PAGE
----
Denver, South Park & Pacific Railroad2In other trade folk news I had Will out on Tuesday to talk about stump grinding. Two years ago I cut down about 60 trees for fire mitigation. I can do it, but I can’t leave stumps cut very close to the ground, too hard for me to hold the saw steady far below my waist. Lots of centrifugal force on a chainsaw blade and I tip it into the ground. Instant dull blade. With 60 I’m not going to do it. He’s not gotten back to me with a bid because he usually bids stump removal by the inch diameter and I think he’s shocked at the potential cost.

Anyhow he knew a lot of cool stories about our area. Two for instances. Back when Denver was being built, end of the 19th century, there was a mining railroad that ran from Denver all the way to Fairplay, about 60 miles. It ran along the present route of Hwy. 285, our main thoroughfare east and west now. Ore on the train, into the Denver. Smelting.

But. Some smart guy realized that the train also ran through the mountains. Which had lots and lots of old growth Ponderosa and Lodgepole pine. Never been forested. Wait. So much building in Denver, all this wood. Aha. The lumberjacks left the forested east face of the Front Range untouched, a first acknowledgment of a view shed, I suppose, but between there and Fairplay they clear cut everything! Made sense back then. Just trees. Far away from civilization. Free. Today though the small, evenly aged forests that we have, that create much of the fire danger for us are a direct result of this work. Young forests, never thinned, and now with a century + of fire suppression. A combination of the worst possible forest management techniques.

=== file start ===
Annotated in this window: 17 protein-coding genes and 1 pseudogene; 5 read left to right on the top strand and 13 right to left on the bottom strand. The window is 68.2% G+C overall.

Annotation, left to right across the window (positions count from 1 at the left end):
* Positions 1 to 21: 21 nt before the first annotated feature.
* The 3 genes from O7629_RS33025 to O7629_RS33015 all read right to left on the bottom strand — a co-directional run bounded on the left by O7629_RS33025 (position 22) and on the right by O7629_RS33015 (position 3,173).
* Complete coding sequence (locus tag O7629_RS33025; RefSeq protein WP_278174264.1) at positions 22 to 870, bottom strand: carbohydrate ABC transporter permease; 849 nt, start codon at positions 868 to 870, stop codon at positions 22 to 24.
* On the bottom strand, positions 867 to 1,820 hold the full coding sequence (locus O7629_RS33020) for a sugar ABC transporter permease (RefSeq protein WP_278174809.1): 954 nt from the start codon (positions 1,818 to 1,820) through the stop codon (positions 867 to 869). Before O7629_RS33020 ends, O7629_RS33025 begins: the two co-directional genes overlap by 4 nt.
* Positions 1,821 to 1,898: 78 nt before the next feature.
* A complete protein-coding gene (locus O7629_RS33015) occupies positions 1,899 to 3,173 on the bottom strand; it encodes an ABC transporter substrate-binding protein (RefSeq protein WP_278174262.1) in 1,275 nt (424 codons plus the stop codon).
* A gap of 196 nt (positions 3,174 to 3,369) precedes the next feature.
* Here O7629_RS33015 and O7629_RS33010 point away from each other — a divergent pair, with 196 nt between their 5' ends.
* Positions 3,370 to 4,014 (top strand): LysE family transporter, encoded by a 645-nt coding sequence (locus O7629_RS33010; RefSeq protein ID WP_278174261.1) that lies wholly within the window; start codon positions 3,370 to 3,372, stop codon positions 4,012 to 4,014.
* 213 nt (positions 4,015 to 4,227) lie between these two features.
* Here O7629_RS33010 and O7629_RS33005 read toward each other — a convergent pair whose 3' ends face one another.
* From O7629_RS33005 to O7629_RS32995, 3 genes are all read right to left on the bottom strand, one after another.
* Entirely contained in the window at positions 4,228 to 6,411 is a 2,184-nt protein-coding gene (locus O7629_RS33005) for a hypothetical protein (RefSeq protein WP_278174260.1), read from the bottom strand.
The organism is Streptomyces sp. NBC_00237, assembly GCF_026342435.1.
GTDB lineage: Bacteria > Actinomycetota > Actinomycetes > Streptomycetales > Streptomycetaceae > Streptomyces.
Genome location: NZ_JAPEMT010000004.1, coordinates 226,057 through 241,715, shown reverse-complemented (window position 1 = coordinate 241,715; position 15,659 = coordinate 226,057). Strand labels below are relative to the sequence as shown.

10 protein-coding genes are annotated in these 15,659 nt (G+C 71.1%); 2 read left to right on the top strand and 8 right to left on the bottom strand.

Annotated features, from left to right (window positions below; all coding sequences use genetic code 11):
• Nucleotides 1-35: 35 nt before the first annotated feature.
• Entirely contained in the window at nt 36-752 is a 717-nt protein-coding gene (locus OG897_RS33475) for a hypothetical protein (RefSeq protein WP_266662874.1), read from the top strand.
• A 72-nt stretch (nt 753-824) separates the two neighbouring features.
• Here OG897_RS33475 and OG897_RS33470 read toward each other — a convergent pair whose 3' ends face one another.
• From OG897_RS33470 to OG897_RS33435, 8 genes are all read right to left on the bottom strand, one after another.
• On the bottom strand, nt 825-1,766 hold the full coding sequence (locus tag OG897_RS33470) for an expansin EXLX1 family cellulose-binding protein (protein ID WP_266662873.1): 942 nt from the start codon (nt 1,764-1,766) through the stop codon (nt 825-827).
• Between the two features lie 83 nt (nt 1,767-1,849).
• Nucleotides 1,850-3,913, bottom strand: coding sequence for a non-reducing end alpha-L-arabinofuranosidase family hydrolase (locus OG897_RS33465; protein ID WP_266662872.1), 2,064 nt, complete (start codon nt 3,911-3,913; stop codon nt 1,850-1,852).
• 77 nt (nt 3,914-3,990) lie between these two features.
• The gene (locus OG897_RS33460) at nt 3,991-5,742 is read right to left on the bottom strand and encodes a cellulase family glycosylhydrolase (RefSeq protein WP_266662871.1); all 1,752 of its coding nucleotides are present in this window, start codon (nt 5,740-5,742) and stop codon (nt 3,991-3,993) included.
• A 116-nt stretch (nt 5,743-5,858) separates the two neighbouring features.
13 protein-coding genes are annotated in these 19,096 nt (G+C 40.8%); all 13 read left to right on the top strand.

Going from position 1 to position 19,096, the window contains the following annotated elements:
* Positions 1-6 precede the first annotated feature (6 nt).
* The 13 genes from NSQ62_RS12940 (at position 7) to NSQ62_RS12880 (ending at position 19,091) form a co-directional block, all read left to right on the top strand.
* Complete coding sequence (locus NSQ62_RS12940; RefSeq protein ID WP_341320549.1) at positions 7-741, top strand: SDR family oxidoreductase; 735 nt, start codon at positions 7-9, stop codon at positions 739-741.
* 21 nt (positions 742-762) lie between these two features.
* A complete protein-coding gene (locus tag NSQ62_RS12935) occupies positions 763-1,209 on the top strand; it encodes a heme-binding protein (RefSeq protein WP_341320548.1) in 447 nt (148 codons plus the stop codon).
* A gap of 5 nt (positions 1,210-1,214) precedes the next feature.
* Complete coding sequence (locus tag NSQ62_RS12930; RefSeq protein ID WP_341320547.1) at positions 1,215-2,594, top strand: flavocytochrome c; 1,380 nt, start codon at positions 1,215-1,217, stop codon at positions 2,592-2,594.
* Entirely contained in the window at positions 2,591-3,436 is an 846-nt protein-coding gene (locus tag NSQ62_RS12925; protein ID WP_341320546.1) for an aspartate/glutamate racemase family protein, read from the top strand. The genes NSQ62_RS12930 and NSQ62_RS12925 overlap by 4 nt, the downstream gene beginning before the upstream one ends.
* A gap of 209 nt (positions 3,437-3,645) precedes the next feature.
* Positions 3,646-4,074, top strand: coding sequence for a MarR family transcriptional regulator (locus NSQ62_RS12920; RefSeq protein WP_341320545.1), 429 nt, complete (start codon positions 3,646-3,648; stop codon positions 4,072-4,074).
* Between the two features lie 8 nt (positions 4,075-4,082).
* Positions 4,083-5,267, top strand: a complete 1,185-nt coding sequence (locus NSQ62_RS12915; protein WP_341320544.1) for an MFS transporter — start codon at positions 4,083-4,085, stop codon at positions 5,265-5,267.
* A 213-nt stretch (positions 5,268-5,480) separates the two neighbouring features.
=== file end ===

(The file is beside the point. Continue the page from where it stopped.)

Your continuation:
A building left in Webster, now a ghost town

A building left in Webster, now a ghost town

Second story. The Reynolds Gang gold. This was one’s good if you’re a little short on retirement funds. Back in the same time period there was a rip-roaring, bar and brothel filled town called Webster beyond Guanella Pass but before Kenosha Pass. There’s no visible evidence of Webster from 285 today, but then it was a place where miners and lumberjacks came to relax. Or, their equivalent of that idea. Not the sabbath, for sure.

Lots of gold and silver. The Reynolds Gang, twice, robbed Webster, getting away with a substantial horde. A railroad guy asked then governor of Coloradao, John Evans, (a main Denver thoroughfare is named after him), for help. “Sure,” he said. He sent out the Colorado Militia, a group of state paid thugs who had recently mustered out of the civil war. They knew killing.

Reynold's Gang robbingOne night they found the gang around a camp fire somewhere still in the Webster area. The Militia, which I think was modeled after the Texas Rangers, did not what any upstanding law enforcers would do. They went in with guns hot, lighting up the night with muzzle flashes. All dead, except a small group, maybe 2 or 3, who escaped with the loot. No one saw them leave and they ran in the dark so they didn’t pay attention to where they ran.

Reynold's gang lootYes. They dug a hole or found a small cave or animal den, stashed the loot and ran on to escape the militia. They lived long enough to mention to somebody that they’d stuck a knife in a tree to mark the sport. But the militia caught up with them later. Dead. So somewhere in the mountains around the former townsite of Webster is a tree with the tang of a knife protruding, probably about 20 feet up now, allowing for the growth of the tree.

And, no. No one’s ever found it. Get out the metal detector. Or, Kate suggested, power up your drone. We could live large in the third phase on Reynold’s gang gold.

June 2018